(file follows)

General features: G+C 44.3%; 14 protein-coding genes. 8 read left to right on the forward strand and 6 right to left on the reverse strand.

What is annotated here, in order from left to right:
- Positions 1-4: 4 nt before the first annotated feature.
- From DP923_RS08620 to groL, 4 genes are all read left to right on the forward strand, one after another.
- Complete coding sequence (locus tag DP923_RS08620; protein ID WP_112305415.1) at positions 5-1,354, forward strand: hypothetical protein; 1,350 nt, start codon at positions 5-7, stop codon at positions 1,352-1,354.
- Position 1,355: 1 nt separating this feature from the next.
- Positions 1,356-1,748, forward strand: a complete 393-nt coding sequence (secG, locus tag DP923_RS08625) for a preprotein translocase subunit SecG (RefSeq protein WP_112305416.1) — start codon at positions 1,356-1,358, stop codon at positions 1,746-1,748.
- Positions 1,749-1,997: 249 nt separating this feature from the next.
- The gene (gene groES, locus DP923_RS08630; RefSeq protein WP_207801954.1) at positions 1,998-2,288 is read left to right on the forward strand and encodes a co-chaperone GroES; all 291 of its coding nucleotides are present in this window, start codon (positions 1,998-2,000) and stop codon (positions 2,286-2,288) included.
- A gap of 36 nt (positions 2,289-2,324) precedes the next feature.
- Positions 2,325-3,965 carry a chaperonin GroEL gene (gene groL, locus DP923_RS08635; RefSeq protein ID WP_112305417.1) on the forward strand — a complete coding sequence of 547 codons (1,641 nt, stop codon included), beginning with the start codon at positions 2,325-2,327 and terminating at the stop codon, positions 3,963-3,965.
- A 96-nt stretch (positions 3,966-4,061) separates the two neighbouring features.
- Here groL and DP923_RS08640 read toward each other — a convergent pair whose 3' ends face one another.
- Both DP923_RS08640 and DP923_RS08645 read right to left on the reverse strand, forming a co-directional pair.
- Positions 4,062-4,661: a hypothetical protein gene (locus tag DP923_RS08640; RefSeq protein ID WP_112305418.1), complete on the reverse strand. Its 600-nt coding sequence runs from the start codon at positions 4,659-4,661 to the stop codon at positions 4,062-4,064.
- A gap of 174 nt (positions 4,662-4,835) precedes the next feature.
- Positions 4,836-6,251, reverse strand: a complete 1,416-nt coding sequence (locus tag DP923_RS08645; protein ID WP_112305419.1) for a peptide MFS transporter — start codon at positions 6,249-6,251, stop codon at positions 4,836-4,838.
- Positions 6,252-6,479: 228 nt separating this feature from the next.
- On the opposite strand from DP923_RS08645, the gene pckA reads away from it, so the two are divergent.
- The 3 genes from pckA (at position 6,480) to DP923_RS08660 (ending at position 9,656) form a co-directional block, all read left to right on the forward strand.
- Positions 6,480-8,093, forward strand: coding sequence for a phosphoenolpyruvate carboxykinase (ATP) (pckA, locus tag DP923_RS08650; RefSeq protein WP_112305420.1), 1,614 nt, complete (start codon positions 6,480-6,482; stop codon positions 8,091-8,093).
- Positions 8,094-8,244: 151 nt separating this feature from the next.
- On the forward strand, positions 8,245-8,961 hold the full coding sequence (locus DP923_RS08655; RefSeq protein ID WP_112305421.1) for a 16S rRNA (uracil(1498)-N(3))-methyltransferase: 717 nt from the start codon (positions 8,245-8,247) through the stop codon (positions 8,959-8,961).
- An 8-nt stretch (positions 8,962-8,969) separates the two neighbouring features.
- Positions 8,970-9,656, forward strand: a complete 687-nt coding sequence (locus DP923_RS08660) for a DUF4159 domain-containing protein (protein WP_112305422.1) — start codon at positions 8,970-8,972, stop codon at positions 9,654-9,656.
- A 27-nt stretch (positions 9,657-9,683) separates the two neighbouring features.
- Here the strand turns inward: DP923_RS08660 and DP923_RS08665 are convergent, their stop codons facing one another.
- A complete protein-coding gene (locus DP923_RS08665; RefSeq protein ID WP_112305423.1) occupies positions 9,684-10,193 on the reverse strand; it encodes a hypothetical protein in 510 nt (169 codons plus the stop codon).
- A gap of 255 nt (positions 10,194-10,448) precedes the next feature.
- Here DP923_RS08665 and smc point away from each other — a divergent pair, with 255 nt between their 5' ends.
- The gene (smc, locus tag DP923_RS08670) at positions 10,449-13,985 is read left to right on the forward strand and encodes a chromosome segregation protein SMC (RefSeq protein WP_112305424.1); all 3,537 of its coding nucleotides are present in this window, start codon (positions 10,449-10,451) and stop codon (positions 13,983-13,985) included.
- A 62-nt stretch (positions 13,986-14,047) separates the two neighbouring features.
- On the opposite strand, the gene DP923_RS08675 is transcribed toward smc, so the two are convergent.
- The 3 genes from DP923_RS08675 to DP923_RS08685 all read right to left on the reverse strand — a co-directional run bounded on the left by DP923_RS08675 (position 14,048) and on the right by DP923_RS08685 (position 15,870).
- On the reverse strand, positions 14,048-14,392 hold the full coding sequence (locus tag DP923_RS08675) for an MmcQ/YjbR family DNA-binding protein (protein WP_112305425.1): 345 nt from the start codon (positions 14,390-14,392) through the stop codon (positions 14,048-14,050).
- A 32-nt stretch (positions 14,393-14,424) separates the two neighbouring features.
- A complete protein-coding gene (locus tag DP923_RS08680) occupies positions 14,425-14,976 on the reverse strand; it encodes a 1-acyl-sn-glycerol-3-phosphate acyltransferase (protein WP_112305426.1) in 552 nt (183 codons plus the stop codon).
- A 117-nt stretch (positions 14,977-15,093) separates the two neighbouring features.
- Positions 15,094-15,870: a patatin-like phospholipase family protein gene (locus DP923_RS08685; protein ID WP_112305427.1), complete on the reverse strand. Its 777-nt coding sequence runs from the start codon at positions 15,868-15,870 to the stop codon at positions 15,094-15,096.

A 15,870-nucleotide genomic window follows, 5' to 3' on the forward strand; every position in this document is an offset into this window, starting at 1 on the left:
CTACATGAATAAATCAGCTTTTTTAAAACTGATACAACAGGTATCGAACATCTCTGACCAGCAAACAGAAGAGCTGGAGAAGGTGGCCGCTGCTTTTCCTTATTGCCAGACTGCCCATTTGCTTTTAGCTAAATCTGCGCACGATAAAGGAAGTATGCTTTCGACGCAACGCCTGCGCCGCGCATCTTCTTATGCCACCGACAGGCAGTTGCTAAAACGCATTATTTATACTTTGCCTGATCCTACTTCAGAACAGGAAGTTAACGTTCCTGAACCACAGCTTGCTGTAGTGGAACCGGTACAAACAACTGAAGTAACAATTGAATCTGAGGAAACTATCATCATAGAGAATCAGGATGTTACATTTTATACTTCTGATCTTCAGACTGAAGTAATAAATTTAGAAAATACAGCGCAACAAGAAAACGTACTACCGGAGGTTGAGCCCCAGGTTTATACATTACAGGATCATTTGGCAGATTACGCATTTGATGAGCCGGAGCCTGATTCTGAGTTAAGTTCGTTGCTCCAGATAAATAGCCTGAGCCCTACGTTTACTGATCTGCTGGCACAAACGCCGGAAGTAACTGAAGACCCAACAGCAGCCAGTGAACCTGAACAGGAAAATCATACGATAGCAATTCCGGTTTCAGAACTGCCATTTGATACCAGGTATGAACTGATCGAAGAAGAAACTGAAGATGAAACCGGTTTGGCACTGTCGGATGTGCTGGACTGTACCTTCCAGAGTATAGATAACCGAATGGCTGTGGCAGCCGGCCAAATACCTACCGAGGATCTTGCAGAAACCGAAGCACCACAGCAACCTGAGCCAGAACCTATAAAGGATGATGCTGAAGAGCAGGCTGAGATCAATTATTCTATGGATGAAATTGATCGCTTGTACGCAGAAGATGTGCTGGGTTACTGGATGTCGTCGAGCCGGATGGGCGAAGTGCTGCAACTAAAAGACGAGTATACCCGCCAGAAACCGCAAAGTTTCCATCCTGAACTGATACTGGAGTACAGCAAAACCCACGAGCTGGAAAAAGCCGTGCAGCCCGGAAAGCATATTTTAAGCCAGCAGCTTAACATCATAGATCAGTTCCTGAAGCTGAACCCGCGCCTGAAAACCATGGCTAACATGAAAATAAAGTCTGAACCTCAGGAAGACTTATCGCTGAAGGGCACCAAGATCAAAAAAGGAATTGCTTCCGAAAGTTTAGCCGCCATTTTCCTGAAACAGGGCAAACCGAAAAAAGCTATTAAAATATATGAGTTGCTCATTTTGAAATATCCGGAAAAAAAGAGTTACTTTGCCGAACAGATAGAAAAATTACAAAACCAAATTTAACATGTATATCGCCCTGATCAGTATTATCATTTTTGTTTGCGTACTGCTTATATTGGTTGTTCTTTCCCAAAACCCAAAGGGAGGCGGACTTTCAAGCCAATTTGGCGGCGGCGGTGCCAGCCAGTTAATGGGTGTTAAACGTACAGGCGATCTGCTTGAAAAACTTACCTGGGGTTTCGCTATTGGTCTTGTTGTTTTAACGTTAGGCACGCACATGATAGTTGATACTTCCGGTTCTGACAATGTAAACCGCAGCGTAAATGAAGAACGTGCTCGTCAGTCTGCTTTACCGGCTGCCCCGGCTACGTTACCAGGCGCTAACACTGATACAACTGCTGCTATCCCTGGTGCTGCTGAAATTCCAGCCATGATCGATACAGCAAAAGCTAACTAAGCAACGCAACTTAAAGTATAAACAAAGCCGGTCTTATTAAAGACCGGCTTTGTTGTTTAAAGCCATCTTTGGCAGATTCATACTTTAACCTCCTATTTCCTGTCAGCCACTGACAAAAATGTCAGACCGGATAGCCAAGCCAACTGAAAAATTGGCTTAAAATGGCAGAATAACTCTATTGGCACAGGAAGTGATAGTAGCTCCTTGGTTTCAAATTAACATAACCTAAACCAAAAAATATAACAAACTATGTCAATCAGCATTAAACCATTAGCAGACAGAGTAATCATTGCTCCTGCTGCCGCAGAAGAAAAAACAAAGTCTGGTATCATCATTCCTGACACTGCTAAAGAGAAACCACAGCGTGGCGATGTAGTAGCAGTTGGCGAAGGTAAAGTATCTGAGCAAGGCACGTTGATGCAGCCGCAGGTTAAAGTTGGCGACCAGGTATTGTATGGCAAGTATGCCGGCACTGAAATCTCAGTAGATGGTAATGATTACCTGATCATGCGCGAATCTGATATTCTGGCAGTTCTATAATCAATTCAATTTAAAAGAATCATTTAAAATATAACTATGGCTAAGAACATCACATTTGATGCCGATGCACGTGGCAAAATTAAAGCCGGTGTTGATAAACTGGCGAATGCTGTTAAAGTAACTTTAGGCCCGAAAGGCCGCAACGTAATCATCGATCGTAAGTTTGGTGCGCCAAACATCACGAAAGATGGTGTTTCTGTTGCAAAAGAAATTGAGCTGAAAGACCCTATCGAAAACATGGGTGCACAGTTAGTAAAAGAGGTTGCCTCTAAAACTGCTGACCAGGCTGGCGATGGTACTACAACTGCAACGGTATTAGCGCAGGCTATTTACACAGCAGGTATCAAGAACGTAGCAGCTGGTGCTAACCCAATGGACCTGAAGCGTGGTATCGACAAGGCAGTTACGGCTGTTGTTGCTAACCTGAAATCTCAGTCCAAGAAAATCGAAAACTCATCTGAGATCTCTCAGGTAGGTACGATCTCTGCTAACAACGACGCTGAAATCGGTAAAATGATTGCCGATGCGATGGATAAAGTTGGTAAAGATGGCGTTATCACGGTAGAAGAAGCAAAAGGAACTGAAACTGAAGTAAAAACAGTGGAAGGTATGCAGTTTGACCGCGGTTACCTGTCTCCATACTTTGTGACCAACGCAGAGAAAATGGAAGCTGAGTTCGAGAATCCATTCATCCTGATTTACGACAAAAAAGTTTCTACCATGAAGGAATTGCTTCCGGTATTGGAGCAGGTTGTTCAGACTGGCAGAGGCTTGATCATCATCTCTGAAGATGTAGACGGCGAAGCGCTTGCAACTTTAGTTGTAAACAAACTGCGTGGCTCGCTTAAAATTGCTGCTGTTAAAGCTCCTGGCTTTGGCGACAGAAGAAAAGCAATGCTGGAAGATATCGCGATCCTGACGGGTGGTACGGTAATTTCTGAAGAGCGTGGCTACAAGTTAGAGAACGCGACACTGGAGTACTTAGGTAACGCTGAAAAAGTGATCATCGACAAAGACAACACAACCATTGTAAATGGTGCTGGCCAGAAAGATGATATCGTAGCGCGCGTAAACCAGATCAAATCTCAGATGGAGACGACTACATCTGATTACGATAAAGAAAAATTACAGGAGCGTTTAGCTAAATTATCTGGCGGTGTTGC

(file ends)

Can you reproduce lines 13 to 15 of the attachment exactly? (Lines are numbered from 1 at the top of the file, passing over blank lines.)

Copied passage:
- Here groL and DP923_RS08640 read toward each other — a convergent pair whose 3' ends face one another.
- Both DP923_RS08640 and DP923_RS08645 read right to left on the reverse strand, forming a co-directional pair.
- Positions 4,062-4,661: a hypothetical protein gene (locus tag DP923_RS08640; RefSeq protein ID WP_112305418.1), complete on the reverse strand. Its 600-nt coding sequence runs from the start codon at positions 4,659-4,661 to the stop codon at positions 4,062-4,064.